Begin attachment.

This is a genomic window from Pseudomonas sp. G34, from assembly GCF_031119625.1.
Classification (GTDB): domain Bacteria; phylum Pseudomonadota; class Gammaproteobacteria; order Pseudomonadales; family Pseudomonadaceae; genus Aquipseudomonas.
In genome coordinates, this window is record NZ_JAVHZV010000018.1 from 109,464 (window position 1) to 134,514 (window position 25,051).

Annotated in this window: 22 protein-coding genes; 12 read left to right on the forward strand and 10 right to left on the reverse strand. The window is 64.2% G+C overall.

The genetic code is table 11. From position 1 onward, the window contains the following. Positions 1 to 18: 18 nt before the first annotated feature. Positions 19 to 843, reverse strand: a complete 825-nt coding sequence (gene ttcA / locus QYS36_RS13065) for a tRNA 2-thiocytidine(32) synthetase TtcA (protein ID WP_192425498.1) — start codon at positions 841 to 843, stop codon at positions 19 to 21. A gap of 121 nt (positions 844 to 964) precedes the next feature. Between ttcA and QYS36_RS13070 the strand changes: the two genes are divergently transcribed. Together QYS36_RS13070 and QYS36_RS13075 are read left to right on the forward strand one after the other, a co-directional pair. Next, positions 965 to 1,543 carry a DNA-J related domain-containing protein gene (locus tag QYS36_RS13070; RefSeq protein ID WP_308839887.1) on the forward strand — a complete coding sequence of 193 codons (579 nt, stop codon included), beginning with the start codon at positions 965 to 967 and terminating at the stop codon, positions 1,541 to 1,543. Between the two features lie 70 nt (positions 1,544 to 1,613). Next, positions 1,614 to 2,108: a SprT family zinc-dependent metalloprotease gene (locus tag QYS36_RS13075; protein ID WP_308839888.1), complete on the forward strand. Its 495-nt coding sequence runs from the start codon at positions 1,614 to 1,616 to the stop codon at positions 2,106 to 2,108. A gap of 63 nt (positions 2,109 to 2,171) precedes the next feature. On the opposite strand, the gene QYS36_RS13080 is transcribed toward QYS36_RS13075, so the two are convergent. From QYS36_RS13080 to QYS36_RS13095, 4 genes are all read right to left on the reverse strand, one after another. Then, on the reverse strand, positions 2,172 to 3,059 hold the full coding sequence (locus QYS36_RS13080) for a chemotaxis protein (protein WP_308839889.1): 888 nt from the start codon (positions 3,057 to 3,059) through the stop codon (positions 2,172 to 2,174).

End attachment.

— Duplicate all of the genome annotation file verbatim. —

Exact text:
This is a genomic window from Pseudomonas sp. G34, from assembly GCF_031119625.1.
Classification (GTDB): domain Bacteria; phylum Pseudomonadota; class Gammaproteobacteria; order Pseudomonadales; family Pseudomonadaceae; genus Aquipseudomonas.
In genome coordinates, this window is record NZ_JAVHZV010000018.1 from 109,464 (window position 1) to 134,514 (window position 25,051).

Annotated in this window: 22 protein-coding genes; 12 read left to right on the forward strand and 10 right to left on the reverse strand. The window is 64.2% G+C overall.

The genetic code is table 11. From position 1 onward, the window contains the following. Positions 1 to 18: 18 nt before the first annotated feature. Positions 19 to 843, reverse strand: a complete 825-nt coding sequence (gene ttcA / locus QYS36_RS13065) for a tRNA 2-thiocytidine(32) synthetase TtcA (protein ID WP_192425498.1) — start codon at positions 841 to 843, stop codon at positions 19 to 21. A gap of 121 nt (positions 844 to 964) precedes the next feature. Between ttcA and QYS36_RS13070 the strand changes: the two genes are divergently transcribed. Together QYS36_RS13070 and QYS36_RS13075 are read left to right on the forward strand one after the other, a co-directional pair. Next, positions 965 to 1,543 carry a DNA-J related domain-containing protein gene (locus tag QYS36_RS13070; RefSeq protein ID WP_308839887.1) on the forward strand — a complete coding sequence of 193 codons (579 nt, stop codon included), beginning with the start codon at positions 965 to 967 and terminating at the stop codon, positions 1,541 to 1,543. Between the two features lie 70 nt (positions 1,544 to 1,613). Next, positions 1,614 to 2,108: a SprT family zinc-dependent metalloprotease gene (locus tag QYS36_RS13075; protein ID WP_308839888.1), complete on the forward strand. Its 495-nt coding sequence runs from the start codon at positions 1,614 to 1,616 to the stop codon at positions 2,106 to 2,108. A gap of 63 nt (positions 2,109 to 2,171) precedes the next feature. On the opposite strand, the gene QYS36_RS13080 is transcribed toward QYS36_RS13075, so the two are convergent. From QYS36_RS13080 to QYS36_RS13095, 4 genes are all read right to left on the reverse strand, one after another. Then, on the reverse strand, positions 2,172 to 3,059 hold the full coding sequence (locus QYS36_RS13080) for a chemotaxis protein (protein WP_308839889.1): 888 nt from the start codon (positions 3,057 to 3,059) through the stop codon (positions 2,172 to 2,174).